-Van Savage and Pamela Yeh, “Novelist Cormac McCarthy’s tips on how to write a great science paper.Nature. September 26, 2019.

tl;dr, roughly paraphrased: Cut out everything unnecessary. There should be two or three points the reader takes away from reading your post or paper. Limit each paragraph to a single idea, (Minto, anyone?) Keep your sentences short. Don’t digress. Don’t overdo it, or try to anticipate and defend against every tangential question. Use the grammar of speech. Use questions, informal speech with concrete examples. If you use math, separate it out. Read the finished draft aloud and fix what doesn’t sound right.

Hour of the Wolf

“[B]ecause I am a romantic, I still believe that we have the potential to be nobler than we know and better than we think. […] So I urge you to keep your heart’s compass on the true north of your dreams. Be free to be romantics, to reject cynicism, to believe that good will prevail and that those who do wrong will be punished, because, when the hour of the wolf comes, as it comes to all of us sooner or later, those are the things that sustain us.”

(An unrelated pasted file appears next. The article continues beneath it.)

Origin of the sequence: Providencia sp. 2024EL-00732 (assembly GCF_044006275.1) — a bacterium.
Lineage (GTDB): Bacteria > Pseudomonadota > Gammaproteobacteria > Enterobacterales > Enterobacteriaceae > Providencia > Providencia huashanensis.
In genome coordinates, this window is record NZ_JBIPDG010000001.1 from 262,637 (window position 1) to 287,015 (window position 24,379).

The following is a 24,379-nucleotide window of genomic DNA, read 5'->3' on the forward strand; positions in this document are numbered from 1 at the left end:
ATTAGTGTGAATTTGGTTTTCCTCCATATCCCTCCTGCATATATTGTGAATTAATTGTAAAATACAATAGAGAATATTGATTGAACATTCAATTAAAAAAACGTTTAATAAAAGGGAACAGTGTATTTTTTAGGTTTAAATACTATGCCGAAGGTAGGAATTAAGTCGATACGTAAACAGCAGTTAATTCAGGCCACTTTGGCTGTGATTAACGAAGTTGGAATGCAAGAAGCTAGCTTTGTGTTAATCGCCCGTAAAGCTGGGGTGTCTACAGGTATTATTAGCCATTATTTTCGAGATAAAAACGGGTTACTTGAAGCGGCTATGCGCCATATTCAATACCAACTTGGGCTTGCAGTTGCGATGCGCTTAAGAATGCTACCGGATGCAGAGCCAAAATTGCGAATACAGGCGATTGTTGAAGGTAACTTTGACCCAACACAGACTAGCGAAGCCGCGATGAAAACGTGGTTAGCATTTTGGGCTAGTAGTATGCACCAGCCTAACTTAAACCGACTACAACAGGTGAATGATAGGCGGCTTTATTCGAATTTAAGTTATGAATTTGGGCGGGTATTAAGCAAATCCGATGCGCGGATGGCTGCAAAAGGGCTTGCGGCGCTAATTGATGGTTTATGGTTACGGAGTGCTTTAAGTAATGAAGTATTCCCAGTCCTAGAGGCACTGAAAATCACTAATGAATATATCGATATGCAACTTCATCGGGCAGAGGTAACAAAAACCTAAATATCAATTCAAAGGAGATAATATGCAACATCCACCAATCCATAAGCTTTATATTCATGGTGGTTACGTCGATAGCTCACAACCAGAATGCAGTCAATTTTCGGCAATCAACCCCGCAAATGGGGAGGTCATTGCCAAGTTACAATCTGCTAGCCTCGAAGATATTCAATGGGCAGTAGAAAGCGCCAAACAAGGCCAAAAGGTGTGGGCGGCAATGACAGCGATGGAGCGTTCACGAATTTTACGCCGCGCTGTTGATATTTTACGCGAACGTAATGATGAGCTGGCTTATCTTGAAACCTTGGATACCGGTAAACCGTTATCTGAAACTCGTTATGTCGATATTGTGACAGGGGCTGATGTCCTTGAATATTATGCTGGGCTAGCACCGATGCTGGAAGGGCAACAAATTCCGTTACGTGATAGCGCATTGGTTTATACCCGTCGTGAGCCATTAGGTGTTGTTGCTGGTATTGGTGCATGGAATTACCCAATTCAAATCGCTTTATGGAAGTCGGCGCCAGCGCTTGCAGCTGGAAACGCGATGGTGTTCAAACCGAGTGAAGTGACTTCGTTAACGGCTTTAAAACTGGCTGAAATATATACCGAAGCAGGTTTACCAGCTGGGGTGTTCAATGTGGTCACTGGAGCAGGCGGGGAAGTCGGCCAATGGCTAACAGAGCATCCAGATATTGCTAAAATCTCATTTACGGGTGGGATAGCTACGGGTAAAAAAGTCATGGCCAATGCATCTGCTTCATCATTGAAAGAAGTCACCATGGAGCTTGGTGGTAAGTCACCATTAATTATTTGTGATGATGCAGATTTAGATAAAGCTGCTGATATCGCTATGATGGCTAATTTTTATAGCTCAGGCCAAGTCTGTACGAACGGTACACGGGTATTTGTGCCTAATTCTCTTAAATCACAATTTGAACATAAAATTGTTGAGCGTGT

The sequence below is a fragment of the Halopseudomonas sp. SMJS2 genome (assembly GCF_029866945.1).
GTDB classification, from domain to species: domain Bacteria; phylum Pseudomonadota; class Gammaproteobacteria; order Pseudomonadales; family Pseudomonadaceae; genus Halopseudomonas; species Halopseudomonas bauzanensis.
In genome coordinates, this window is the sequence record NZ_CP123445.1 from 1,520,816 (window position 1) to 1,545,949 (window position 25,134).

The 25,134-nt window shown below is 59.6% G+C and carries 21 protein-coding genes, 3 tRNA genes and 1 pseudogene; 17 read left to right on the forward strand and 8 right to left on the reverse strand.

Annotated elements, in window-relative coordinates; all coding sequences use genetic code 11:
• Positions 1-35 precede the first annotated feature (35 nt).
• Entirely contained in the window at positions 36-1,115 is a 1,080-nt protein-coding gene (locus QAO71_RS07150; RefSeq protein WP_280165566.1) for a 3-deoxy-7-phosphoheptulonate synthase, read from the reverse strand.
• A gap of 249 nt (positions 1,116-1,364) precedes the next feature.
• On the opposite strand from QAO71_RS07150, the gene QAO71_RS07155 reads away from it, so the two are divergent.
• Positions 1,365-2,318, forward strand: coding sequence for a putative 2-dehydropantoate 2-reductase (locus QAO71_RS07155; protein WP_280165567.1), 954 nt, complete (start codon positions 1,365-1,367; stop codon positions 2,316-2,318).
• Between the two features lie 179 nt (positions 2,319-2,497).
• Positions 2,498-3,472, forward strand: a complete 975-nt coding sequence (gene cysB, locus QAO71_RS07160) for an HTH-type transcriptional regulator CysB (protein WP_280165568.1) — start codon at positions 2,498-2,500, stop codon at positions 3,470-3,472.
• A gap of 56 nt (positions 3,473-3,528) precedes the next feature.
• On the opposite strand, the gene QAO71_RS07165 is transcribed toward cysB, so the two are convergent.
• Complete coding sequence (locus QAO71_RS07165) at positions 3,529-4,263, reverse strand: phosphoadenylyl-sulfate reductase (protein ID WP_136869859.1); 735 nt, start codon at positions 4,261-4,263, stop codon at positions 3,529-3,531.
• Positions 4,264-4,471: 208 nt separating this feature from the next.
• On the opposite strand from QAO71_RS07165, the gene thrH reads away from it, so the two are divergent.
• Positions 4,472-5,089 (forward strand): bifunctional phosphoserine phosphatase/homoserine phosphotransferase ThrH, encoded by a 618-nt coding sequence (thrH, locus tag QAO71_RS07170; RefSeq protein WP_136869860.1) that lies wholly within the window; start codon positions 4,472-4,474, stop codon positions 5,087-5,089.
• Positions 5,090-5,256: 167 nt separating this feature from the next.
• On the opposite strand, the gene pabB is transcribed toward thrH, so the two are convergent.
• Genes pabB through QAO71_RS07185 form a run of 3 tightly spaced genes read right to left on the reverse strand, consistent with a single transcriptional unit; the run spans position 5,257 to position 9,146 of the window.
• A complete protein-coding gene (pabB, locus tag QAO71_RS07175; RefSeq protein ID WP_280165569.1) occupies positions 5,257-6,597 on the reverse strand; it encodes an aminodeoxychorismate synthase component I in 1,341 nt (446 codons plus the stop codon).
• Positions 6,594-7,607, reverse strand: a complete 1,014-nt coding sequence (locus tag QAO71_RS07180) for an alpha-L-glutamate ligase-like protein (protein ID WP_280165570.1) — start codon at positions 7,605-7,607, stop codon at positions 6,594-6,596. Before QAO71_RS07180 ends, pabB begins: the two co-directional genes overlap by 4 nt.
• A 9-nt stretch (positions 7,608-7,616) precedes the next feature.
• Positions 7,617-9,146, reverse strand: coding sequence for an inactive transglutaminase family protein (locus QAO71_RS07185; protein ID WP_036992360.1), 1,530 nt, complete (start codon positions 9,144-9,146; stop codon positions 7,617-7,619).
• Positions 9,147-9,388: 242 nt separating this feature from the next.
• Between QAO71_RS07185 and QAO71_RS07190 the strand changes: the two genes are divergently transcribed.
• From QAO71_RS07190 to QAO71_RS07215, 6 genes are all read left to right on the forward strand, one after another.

—J. Micheal Straczynski wrote that speech 20 years ago for Angela Lansbury’s Jessica Fletcher, the protagonist of Murder, She Wrote, quoted in Cord Brooks, “‘Writing Superficially Is Easy’: An Interview with J. Michael Straczynski.” Los Angeles Review of Books. September 21, 2019.

Also:

…”it doesn’t matter where you come from or what you endured or what your resources were or who didn’t believe in you. Your success is the result of your talent, your dreams and the degree to which you are — or are not — prepared to fight for them…

…What mattered to me in the telling was to illustrate that we have choices about how we react to the things that happen to us, that we can choose differently than others would have us choose, and that we can break the cycle of violence or abuse or alcoholism by taking responsibility for ourselves instead of blaming others or indulging in victimhood. If it can help some people understand that there is a way out of the darkness that does not require doing unto someone else as was done unto them, then the book has been worth the effort.”

ibid.

Alternative Influence